A 2020 study that appears in the Journal of Nutrition and Metabolism states that “beans and other legumes seem to have dietary qualities that may be beneficial in the battle against obesity.” In fact, many studies show that an increase in either soluble or insoluble fiber is correlated with an increase in post-meal satiety and decreases subsequent hunger, which is beneficial for maintaining a lower, healthier body weight.
Studies published in Nutrition Reviews indicate that consumption of an additional 14 grams of fiber a day for more than two days of the week is associated with a 10 percent decrease in energy intake and average body weight loss of over four pounds over a 3.8-month period.
Generally, foods with lots of fiber normally require more chewing, giving your body extra time to register the fact that you’re no longer hungry. This means you’re less likely to overeat.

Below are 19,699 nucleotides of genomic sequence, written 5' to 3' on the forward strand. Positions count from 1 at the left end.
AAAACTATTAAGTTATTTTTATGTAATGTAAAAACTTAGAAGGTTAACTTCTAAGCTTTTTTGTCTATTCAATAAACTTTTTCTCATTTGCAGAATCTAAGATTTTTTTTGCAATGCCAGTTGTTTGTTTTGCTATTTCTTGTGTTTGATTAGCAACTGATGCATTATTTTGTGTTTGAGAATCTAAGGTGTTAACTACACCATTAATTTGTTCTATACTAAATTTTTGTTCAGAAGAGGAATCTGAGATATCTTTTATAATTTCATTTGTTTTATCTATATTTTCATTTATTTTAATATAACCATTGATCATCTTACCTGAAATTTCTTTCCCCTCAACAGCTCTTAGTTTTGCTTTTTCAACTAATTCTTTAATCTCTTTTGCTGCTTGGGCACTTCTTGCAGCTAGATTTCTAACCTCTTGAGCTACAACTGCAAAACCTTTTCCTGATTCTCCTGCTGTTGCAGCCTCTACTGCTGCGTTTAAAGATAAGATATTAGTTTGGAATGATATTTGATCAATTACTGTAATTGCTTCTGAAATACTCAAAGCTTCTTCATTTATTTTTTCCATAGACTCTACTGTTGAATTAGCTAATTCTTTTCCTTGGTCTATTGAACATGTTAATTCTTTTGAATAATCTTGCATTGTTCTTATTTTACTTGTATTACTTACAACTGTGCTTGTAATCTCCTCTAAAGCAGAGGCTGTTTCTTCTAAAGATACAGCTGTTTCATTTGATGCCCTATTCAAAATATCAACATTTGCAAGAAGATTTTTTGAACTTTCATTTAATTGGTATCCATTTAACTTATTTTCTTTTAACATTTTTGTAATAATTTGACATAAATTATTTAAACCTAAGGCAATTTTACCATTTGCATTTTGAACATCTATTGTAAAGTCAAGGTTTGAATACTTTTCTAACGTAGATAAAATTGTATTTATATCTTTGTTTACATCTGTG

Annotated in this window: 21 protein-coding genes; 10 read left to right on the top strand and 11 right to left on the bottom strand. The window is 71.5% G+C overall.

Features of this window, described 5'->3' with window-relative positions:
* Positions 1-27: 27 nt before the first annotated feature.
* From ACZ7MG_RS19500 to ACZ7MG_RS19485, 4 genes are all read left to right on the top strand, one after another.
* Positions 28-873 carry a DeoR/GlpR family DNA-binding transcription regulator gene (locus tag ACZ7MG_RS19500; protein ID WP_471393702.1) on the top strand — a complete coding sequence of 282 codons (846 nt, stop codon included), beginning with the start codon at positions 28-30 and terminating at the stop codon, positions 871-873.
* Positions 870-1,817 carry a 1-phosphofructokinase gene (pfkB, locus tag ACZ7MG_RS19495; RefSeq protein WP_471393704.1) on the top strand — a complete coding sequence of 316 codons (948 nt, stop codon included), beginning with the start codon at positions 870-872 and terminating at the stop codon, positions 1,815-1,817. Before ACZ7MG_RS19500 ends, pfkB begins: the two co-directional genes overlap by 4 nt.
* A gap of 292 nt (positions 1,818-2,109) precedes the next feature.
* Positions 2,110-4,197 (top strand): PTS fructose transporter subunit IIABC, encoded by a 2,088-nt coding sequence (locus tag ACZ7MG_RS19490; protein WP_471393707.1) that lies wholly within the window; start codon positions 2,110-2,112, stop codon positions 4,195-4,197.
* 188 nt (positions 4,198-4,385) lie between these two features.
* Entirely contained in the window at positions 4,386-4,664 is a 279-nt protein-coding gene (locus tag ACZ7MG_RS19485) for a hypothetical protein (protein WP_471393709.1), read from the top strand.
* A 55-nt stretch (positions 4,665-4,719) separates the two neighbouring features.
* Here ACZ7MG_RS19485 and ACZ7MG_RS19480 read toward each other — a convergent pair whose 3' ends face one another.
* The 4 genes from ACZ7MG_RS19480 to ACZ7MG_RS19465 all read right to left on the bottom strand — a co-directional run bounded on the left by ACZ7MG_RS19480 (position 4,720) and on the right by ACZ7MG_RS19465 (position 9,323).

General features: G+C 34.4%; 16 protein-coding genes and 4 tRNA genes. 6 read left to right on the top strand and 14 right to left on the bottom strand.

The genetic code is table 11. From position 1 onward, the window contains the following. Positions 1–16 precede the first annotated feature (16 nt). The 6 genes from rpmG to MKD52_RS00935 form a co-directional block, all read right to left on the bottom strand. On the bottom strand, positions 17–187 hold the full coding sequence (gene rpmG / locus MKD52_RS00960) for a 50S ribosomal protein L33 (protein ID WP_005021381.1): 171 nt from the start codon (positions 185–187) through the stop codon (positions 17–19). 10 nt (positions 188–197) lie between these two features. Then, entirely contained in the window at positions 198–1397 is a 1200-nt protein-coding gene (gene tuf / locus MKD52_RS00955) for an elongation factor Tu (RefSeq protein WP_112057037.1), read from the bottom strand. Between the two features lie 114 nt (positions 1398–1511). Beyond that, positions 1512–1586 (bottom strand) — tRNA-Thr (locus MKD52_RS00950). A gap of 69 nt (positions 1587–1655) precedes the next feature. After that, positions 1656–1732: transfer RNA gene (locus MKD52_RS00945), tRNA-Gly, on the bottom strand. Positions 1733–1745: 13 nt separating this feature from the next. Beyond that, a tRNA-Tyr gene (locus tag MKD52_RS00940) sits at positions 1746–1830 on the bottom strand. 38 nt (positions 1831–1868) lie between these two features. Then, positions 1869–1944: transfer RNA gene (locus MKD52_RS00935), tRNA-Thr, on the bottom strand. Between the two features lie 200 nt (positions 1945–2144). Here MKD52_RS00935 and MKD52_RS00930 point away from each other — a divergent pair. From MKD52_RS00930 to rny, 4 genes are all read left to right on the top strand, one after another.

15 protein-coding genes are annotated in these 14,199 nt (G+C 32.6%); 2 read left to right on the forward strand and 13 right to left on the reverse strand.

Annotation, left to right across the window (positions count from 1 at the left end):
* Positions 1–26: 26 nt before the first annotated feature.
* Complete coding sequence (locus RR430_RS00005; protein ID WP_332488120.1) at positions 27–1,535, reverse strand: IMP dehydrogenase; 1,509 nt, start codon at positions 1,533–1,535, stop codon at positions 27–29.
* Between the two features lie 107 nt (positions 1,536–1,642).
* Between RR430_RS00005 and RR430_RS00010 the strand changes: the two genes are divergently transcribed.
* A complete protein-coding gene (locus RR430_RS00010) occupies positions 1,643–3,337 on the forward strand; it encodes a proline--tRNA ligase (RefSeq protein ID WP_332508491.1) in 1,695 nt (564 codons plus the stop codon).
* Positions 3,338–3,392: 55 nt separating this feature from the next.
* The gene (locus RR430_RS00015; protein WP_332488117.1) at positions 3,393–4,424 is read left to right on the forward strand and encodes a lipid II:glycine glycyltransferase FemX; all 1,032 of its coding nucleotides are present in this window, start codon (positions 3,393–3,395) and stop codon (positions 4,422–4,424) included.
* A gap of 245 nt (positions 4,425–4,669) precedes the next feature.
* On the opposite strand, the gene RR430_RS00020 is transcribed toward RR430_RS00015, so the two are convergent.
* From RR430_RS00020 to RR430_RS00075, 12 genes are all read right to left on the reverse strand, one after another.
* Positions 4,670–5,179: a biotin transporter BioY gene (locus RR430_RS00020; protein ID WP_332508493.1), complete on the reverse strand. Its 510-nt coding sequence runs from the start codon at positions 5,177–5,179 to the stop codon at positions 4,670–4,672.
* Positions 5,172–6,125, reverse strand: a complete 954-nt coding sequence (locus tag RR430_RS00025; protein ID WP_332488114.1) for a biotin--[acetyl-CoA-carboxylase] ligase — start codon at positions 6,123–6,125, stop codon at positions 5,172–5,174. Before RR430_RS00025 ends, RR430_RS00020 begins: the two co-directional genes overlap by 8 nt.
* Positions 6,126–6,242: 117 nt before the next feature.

After eating foods like chickpea flour that are high in both protein and fiber, you’ll probably notice you feel fuller for longer. This is due to the blood sugar-stabilizing effects of fibrous foods.
One way to take advantage of these benefits? Try having chickpea flour as part of a high-protein snack that can prevent overeating at the next meal.
5. Lowers Inflammation and Improves Immune Function
Chickpea flour is also a terrific anti-inflammatory food, as consuming beans has been shown to have anti-inflammatory abilities and protective benefits against cancer — in particular cancer within the digestive tract, including colon, stomach and kidney cancer. This is due to the high-fiber content in beans and legumes that can draw toxins out of the digestive tract, keeping cells protected, preventing inflammation and fighting free radical damage.
Chickpeas can also benefit the digestive system and improve immunity by counteracting acidity from a poor diet, which balances the body’s pH level. In a more alkaline state, the body is better able to remain in homeostasis, fight inflammation and stop cancer cells from proliferating.